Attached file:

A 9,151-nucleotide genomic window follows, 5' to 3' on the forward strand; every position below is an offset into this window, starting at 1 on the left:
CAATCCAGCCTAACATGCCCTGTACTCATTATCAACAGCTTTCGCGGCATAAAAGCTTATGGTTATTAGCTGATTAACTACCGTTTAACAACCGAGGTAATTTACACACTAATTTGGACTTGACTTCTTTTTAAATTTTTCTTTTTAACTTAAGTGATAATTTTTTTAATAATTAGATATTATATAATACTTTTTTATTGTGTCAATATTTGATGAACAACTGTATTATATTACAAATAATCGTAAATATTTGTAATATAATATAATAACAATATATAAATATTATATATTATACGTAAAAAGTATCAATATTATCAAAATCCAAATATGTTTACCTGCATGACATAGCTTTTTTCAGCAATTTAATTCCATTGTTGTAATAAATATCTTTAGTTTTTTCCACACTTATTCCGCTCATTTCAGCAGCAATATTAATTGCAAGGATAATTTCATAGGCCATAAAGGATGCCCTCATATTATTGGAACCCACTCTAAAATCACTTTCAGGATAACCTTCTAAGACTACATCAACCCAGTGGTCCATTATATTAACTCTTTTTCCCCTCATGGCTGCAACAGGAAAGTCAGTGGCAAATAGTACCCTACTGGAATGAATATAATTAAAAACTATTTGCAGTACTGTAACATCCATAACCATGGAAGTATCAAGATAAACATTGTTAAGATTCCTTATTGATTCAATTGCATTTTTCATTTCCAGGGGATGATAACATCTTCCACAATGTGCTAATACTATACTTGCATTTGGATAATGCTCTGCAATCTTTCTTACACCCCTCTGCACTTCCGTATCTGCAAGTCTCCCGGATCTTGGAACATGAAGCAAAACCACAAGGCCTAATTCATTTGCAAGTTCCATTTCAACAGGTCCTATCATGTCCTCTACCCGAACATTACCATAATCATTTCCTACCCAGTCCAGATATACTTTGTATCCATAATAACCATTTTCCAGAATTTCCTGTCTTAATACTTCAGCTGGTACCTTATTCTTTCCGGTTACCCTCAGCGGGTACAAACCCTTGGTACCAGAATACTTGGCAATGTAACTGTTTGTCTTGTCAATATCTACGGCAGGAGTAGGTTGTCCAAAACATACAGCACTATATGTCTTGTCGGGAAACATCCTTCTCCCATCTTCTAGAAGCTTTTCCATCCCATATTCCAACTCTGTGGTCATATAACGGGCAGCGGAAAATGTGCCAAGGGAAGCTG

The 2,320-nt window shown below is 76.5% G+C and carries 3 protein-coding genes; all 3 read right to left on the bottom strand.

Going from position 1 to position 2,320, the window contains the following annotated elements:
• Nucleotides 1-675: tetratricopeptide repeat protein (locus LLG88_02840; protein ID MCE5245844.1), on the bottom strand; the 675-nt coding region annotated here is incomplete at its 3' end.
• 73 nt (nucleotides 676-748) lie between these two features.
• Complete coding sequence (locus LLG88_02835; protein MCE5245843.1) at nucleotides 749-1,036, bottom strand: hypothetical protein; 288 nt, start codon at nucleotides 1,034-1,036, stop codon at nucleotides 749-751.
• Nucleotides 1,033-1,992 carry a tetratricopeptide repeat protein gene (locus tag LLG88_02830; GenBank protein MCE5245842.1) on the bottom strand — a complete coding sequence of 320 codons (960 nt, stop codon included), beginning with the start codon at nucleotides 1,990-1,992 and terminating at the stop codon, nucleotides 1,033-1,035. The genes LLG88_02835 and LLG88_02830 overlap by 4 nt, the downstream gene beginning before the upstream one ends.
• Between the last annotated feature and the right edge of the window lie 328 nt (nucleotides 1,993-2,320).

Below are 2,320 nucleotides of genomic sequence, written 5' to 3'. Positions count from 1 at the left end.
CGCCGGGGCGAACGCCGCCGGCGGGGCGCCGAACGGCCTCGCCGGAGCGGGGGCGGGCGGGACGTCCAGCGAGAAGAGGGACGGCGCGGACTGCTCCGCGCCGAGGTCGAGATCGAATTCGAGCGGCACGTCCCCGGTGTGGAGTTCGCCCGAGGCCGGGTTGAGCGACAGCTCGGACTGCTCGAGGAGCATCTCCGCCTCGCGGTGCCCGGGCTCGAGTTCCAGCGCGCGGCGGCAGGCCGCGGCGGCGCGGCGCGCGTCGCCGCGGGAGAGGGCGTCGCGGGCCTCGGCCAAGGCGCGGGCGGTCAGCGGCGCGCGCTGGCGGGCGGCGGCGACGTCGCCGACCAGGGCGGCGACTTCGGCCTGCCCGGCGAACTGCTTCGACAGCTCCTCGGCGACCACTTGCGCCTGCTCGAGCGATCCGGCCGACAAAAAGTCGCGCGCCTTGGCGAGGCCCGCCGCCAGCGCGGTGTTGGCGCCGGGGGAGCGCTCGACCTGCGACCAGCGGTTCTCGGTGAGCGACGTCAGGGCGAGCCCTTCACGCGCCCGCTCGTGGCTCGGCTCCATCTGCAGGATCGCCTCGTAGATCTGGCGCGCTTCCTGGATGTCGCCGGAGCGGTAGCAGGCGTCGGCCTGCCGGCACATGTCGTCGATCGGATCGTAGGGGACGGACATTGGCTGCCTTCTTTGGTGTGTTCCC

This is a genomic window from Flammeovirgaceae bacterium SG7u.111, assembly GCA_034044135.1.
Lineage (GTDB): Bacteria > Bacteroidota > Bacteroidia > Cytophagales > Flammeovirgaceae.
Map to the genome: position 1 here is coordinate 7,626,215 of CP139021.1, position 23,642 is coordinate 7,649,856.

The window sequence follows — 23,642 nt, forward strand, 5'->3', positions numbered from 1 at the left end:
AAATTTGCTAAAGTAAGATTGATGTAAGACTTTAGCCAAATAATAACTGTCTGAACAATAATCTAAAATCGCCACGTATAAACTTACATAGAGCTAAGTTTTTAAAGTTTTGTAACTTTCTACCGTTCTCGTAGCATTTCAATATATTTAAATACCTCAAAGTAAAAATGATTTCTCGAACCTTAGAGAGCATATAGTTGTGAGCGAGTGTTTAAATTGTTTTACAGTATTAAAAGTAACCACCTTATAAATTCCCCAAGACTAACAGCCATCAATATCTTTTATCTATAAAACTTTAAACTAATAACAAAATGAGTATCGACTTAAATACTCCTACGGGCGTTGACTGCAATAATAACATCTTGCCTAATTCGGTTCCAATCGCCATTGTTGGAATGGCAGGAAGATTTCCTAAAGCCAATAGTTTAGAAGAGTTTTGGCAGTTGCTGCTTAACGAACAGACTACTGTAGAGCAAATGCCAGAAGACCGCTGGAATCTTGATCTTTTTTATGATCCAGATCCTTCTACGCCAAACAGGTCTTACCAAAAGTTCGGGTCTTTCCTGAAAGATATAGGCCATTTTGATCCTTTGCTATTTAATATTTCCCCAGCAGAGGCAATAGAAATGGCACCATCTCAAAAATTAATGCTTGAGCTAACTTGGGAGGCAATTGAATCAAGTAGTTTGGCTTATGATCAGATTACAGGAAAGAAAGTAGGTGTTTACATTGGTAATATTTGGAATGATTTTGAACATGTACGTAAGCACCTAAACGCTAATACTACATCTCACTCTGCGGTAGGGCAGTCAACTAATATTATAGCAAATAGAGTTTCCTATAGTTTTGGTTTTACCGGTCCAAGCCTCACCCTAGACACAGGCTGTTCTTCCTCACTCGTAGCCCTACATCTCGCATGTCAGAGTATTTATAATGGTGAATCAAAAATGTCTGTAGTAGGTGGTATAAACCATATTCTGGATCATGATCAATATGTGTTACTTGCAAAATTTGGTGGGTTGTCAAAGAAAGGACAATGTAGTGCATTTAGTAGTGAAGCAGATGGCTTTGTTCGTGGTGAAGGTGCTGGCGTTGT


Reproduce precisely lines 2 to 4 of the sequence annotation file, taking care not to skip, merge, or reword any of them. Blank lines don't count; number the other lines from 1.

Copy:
CAATCCAGCCTAACATGCCCTGTACTCATTATCAACAGCTTTCGCGGCATAAAAGCTTATGGTTATTAGCTGATTAACTACCGTTTAACAACCGAGGTAATTTACACACTAATTTGGACTTGACTTCTTTTTAAATTTTTCTTTTTAACTTAAGTGATAATTTTTTTAATAATTAGATATTATATAATACTTTTTTATTGTGTCAATATTTGATGAACAACTGTATTATATTACAAATAATCGTAAATATTTGTAATATAATATAATAACAATATATAAATATTATATATTATACGTAAAAAGTATCAATATTATCAAAATCCAAATATGTTTACCTGCATGACATAGCTTTTTTCAGCAATTTAATTCCATTGTTGTAATAAATATCTTTAGTTTTTTCCACACTTATTCCGCTCATTTCAGCAGCAATATTAATTGCAAGGATAATTTCATAGGCCATAAAGGATGCCCTCATATTATTGGAACCCACTCTAAAATCACTTTCAGGATAACCTTCTAAGACTACATCAACCCAGTGGTCCATTATATTAACTCTTTTTCCCCTCATGGCTGCAACAGGAAAGTCAGTGGCAAATAGTACCCTACTGGAATGAATATAATTAAAAACTATTTGCAGTACTGTAACATCCATAACCATGGAAGTATCAAGATAAACATTGTTAAGATTCCTTATTGATTCAATTGCATTTTTCATTTCCAGGGGATGATAACATCTTCCACAATGTGCTAATACTATACTTGCATTTGGATAATGCTCTGCAATCTTTCTTACACCCCTCTGCACTTCCGTATCTGCAAGTCTCCCGGATCTTGGAACATGAAGCAAAACCACAAGGCCTAATTCATTTGCAAGTTCCATTTCAACAGGTCCTATCATGTCCTCTACCCGAACATTACCATAATCATTTCCTACCCAGTCCAGATATACTTTGTATCCATAATAACCATTTTCCAGAATTTCCTGTCTTAATACTTCAGCTGGTACCTTATTCTTTCCGGTTACCCTCAGCGGGTACAAACCCTTGGTACCAGAATACTTGGCAATGTAACTGTTTGTCTTGTCAATATCTACGGCAGGAGTAGGTTGTCCAAAACATACAGCACTATATGTCTTGTCGGGAAACATCCTTCTCCCATCTTCTAGAAGCTTTTCCATCCCATATTCCAACTCTGTGGTCATATAACGGGCAGCGGAAAATGTGCCAAGGGAAGCTG

The 2,320-nt window shown below is 76.5% G+C and carries 3 protein-coding genes; all 3 read right to left on the bottom strand.

Going from position 1 to position 2,320, the window contains the following annotated elements: